If you suffer from a physical or mental impairment or disability, you have probably tried many ways to treat or alleviate it. A natural treatment used by many sufferers is to live with emotional support animals (ESAs) that comfort their owners and eliminate anxiety and depression. However, many homes and buildings with a “No pets” policy continue to reject customers who try to live with their emotional support animals, or even evict the tenant who has adopted an ESA. For this reason, the United States government works to combat discrimination from property managers or landlords and protect the legal housing rights of ESA owners. The Fair Housing Act (FHA) is the law that provides these individuals with a safe and stable place to live with their emotional support animals. Most landlords and pet owners are still unaware of what the FHA covers, and are unsure of some details. This post will try to dispel your confusion and serve as a guide to property owners.
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What does the FHA offer for Emotional Support Animals and for you?
The FHA requires that property owners provide reasonable accommodation to individuals with invisible physical and mental disabilities. These individuals are allowed to live with assistance animals that can provide help or eliminate their symptoms. Both service animals and emotional support animals are protected by the FHA, even though emotional support animals fulfill other duties than service animals. Because outsiders may not easily recognize indivisible disabilities, ESA owners must fight for their rights when looking for housing. Find out what protection FHA offers your ESA and you:
1. Types of Emotional Support Animals. FHA has no restrictions on the type of emotional support animals. This means that apartments or buildings with a “Cats Only” policy cannot refuse your accommodation with an ESA dog. In addition, the owners must provide your dogs and you with a comfortable living space. However, some large animals such as horses and camels would cause problems for other tenants and damage the property of the buildings, so the FHA does not cover these large “customers”. Commonly, FHA approved emotional support animals include dogs, cats, domestic birds, rabbits, hamsters, chinchillas, snakes, miniature pigs and lizards.
2. Breed. The FHA does not mention limiting the breed of emotional support animals, so your landlord cannot refuse pit bulls or other breeds that do not seem to be very friendly when they are emotional support animals.
3. Weight. Many apartments have pet policies that allow pets up 30 pounds. However, if your emotional support animal weighs 60 pounds, they need to adjust their policy and provide comfortable accommodation for your pet and you.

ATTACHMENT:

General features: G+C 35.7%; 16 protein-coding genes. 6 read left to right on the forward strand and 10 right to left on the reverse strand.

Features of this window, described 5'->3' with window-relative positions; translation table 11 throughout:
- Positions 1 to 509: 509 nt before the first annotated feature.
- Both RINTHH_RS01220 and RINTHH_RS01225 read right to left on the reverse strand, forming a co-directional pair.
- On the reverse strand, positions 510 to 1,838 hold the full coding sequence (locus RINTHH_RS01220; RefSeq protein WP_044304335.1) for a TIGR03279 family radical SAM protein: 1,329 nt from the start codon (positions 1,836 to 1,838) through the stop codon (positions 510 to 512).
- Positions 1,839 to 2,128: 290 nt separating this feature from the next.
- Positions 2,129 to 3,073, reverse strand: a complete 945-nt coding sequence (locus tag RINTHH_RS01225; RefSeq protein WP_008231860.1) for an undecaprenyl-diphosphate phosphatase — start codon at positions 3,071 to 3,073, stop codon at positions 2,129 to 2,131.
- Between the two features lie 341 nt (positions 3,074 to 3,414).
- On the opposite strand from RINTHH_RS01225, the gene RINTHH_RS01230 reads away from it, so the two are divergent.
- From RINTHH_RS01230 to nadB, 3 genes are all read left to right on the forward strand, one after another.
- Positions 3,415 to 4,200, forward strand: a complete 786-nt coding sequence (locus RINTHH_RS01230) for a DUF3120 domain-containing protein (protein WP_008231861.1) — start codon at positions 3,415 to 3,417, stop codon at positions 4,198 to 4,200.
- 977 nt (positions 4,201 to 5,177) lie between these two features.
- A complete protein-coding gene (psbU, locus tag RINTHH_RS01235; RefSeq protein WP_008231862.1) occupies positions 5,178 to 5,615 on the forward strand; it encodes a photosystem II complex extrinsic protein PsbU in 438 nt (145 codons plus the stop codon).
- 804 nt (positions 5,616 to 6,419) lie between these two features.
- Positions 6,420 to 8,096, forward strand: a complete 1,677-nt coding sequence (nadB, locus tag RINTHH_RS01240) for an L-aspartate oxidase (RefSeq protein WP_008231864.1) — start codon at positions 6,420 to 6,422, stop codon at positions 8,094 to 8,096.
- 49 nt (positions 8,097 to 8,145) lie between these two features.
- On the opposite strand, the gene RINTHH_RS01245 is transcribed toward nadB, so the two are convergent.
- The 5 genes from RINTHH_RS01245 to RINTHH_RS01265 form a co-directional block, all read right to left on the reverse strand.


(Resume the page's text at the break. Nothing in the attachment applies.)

4. Extra pet fees or deposits. Property managers have no right to charge you additional fees or security deposits due to your emotional support animals. However, if your pet destroys the furniture or public facilities in the building for accidental reasons or due to insufficient training, you will have to pay the repair fees according to the amount of damage.
5. Training. Landlords cannot ask tenants for proof of assistance dog training. In addition, emotional support animals are not required to accept any special training required for service dogs. For this reason, it is inadmissible for a property owner to request you to provide evidence of special training of your emotional support animal. However, it is recommended that you ensure that your pet is obedient, calm and well-behaved most of the time. Otherwise, you could receive many complaints and even be evicted by the property manager.
6. Your health condition. The law also protects your privacy by refusing the landlord to inquire about the condition of your disability or medical records. You can ignore their question and draw their attention to the details of the FHA.
Exceptions to the FHA protections
However, landlords may decline to accommodate your pet and you as the FHA does not cover the situations listed below:
1. The building has less than four units and the landlord lives there as well.
2. Single housing properties available for sale or rent that do not have a real estate agent.
3. Hotels and motels are not governed by the FHA and are therefore public accommodations under the ADA (Americans with Disabilities Act). Unlike service animals, emotional support animals are not permitted to accompany their owner in hotels with a “No Pets” policy.
4. It should be noted that property owners are allowed to seek legal guidance and even evict the tenant whose dog is vicious, noisy, threatening, or misbehaving to other residents and property.
Apart from the cases mentioned above, your landlord should comply with your request to live with your emotional support animal and offer you adequate accommodation. If the landlords still refuse to comply, you can:
• Make them aware of the laws (FHA) and inform them of its details/points.
• Let them know the cases where some landlords had to pay penalties because of violating the FHA laws and evicting their tenants who have emotional support animals. You can report the landlord to the U.S. Justice Dept for discrimination.
• Sue the landlords for discrimination if they are still uncompromising.